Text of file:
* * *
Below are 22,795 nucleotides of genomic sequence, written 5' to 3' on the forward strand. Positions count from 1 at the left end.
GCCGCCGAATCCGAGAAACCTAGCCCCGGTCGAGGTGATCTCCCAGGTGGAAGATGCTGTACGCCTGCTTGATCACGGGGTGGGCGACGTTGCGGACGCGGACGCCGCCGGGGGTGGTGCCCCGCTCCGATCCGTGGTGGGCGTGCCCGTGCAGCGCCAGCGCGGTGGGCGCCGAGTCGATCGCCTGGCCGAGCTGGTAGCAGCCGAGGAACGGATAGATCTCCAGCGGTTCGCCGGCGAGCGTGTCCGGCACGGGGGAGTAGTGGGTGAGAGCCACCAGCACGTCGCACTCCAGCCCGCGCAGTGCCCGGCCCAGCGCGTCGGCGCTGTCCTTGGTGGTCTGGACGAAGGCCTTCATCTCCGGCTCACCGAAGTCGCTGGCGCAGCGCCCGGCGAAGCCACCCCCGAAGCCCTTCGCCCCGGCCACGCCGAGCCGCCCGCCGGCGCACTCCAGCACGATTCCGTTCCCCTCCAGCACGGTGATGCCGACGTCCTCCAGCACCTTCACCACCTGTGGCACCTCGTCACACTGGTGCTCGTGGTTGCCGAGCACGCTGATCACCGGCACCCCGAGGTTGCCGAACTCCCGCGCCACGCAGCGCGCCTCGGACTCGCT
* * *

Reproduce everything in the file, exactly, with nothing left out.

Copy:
Below are 22,795 nucleotides of genomic sequence, written 5' to 3' on the forward strand. Positions count from 1 at the left end.
GCCGCCGAATCCGAGAAACCTAGCCCCGGTCGAGGTGATCTCCCAGGTGGAAGATGCTGTACGCCTGCTTGATCACGGGGTGGGCGACGTTGCGGACGCGGACGCCGCCGGGGGTGGTGCCCCGCTCCGATCCGTGGTGGGCGTGCCCGTGCAGCGCCAGCGCGGTGGGCGCCGAGTCGATCGCCTGGCCGAGCTGGTAGCAGCCGAGGAACGGATAGATCTCCAGCGGTTCGCCGGCGAGCGTGTCCGGCACGGGGGAGTAGTGGGTGAGAGCCACCAGCACGTCGCACTCCAGCCCGCGCAGTGCCCGGCCCAGCGCGTCGGCGCTGTCCTTGGTGGTCTGGACGAAGGCCTTCATCTCCGGCTCACCGAAGTCGCTGGCGCAGCGCCCGGCGAAGCCACCCCCGAAGCCCTTCGCCCCGGCCACGCCGAGCCGCCCGCCGGCGCACTCCAGCACGATTCCGTTCCCCTCCAGCACGGTGATGCCGACGTCCTCCAGCACCTTCACCACCTGTGGCACCTCGTCACACTGGTGCTCGTGGTTGCCGAGCACGCTGATCACCGGCACCCCGAGGTTGCCGAACTCCCGCGCCACGCAGCGCGCCTCGGACTCGCT